Newspaper article The Christian Science Monitor

Perot Paces on the Sidelines in Iowa

Newspaper article The Christian Science Monitor

Perot Paces on the Sidelines in Iowa

Article excerpt

AS Bob Dole campaigns for president in Iowa today, he will be rubbing elbows with a potential competitor -- Ross Perot.

The Texas billionaire will speak on leadership and the American dream to 2,500 attendees at the Iowa Future Farmers of America conference in Des Moines. Though it is billed as an inspirational talk, political overtones resonate more and more in each of Mr. Perot's public appearances.

"I don't think anybody ever knows what {Perot} is up to," says Brian Kennedy, chairman of the Republican Party of Iowa. "He adds a little intrigue to the story up here."

Because of its early caucuses, Iowa is to presidential campaigns what oil is to popcorn. Candidates visit frequently: Republican Senators Richard Lugar (R) of Indiana and Phil Gramm (R) of Texas earlier this week, Sen. Dole today, President Clinton next week. And Perot's visit raises suspicions that he may make another White House run.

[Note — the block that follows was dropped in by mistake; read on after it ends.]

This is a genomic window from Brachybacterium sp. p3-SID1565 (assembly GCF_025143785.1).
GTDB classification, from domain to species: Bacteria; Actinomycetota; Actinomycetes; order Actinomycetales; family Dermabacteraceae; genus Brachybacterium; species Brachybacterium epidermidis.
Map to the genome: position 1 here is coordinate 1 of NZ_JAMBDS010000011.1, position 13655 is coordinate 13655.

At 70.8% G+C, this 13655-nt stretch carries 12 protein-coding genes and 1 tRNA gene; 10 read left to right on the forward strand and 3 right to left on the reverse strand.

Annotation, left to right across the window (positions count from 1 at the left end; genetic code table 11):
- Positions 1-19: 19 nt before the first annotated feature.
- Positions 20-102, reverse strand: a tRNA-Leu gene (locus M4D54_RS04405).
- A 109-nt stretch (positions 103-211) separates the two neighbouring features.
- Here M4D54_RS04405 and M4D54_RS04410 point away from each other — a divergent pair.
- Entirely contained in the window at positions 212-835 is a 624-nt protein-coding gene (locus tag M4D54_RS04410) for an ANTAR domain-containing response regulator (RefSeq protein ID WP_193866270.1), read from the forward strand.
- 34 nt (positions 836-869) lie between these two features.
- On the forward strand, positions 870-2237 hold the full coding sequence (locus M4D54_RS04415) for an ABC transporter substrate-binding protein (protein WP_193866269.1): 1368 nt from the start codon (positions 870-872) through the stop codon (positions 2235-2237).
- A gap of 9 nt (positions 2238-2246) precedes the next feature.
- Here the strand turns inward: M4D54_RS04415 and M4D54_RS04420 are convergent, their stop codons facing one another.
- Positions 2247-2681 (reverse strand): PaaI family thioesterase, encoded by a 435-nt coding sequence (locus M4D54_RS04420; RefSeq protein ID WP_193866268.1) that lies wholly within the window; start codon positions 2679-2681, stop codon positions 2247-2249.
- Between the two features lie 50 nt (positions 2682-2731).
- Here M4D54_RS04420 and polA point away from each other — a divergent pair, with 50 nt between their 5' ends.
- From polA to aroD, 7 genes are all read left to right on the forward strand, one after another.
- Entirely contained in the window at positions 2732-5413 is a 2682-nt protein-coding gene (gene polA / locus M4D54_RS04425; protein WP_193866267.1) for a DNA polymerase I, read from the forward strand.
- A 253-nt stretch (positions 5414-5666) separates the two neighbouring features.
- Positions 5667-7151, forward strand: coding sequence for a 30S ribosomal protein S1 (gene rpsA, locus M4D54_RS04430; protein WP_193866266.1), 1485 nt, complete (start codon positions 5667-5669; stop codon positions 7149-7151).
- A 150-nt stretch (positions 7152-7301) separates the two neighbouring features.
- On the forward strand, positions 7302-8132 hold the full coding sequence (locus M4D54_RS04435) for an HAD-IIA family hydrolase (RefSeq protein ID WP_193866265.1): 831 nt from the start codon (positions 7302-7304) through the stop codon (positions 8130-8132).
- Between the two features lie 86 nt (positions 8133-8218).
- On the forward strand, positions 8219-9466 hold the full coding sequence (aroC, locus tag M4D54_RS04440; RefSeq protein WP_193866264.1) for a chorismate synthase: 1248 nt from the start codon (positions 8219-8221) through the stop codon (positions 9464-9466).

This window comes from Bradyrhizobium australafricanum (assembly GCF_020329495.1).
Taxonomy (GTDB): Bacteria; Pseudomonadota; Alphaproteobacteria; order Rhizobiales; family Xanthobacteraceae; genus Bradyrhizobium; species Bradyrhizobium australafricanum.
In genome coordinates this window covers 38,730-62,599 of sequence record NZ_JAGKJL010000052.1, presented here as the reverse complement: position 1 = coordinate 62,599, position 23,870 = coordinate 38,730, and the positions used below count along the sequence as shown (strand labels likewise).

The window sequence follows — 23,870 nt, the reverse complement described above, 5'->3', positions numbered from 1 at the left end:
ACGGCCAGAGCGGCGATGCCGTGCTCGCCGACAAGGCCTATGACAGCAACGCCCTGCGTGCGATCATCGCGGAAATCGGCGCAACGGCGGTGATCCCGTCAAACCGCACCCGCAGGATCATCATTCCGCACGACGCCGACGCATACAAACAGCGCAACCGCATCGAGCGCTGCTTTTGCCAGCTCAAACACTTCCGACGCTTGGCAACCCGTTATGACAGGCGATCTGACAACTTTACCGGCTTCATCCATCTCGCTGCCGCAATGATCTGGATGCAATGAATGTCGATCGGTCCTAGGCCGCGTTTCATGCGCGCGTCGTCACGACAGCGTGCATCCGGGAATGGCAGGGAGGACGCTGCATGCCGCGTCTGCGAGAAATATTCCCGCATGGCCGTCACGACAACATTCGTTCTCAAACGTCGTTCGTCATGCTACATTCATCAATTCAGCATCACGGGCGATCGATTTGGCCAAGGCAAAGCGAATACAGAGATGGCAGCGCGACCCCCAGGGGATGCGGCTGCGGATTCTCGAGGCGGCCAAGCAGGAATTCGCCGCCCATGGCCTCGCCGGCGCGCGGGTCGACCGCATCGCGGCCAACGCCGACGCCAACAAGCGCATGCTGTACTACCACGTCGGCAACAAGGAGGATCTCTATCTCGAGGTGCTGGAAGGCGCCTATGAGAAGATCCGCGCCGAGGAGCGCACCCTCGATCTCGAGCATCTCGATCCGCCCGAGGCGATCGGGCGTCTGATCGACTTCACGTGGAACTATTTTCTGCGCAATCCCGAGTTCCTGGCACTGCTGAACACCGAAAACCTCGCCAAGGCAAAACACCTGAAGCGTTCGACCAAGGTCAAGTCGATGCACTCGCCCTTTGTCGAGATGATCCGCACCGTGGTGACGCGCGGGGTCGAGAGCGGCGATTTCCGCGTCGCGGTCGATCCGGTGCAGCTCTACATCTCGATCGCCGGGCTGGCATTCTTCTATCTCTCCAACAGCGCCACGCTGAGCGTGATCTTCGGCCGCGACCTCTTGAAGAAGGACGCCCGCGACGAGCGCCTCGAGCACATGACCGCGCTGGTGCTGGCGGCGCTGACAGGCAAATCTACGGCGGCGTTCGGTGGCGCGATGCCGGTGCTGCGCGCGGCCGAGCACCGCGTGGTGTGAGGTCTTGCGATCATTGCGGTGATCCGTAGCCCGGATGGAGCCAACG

Perot founded United We Stand America (UWSA) as a political watchdog group after his 1992 bid for the presidency, in which he captured a 19 percent share of the vote. In January, UWSA began to consider founding a new political party, holding more than 400 public discussions around the country. The process will culminate at a "national conference" in Dallas in July or August.

The major parties are paying attention. A representative of Sen. Mitch McConnell (R) of Kentucky taped all eight UWSA meetings held in that state so far, says John Longmire, UWSA's Kentucky director. Senator McConnell is up for reelection in 1996.

Mr. Longmire adds that 59 percent of Kentucky's 350 participants favored forming a new party. Jim Hennager, UWSA director in Iowa, estimates that, nationwide, support is closer to 75 percent.

Expectations within UWSA vary widely. Mr. Hennager says a motion will be made at the June 11 meeting of UWSA Iowa to dissolve and reform as the state arm of the United Citizens Party. "I can name half a dozen other names that other state organizations are working with," he says.

He expects the national conference in Dallas to attract 10,000 to 20,000 attendees. "We've been told that we would know definitely by Sept. 1 what {Perot's} interests are," Hennager adds. …

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